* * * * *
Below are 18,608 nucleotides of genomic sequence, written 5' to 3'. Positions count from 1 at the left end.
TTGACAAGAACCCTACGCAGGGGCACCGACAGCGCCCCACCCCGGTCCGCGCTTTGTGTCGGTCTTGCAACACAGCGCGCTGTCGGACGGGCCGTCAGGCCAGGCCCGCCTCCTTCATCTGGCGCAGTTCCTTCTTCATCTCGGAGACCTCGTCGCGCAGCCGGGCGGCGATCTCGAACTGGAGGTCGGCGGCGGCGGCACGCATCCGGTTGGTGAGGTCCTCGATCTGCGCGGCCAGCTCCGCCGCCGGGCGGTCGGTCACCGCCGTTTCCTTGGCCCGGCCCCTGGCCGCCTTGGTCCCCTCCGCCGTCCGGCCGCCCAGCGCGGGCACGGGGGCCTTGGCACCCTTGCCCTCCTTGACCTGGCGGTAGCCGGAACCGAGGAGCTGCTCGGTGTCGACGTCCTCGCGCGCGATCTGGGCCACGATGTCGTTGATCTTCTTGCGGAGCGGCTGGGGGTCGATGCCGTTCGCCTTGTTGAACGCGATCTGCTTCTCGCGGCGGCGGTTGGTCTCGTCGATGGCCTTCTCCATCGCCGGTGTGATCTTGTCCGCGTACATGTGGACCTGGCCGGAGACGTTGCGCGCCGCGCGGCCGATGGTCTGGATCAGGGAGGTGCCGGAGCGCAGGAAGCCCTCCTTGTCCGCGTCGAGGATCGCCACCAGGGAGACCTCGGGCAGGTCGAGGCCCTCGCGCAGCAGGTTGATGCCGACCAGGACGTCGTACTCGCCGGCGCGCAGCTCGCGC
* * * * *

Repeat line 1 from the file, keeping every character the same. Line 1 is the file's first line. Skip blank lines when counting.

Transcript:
Below are 18,608 nucleotides of genomic sequence, written 5' to 3'. Positions count from 1 at the left end.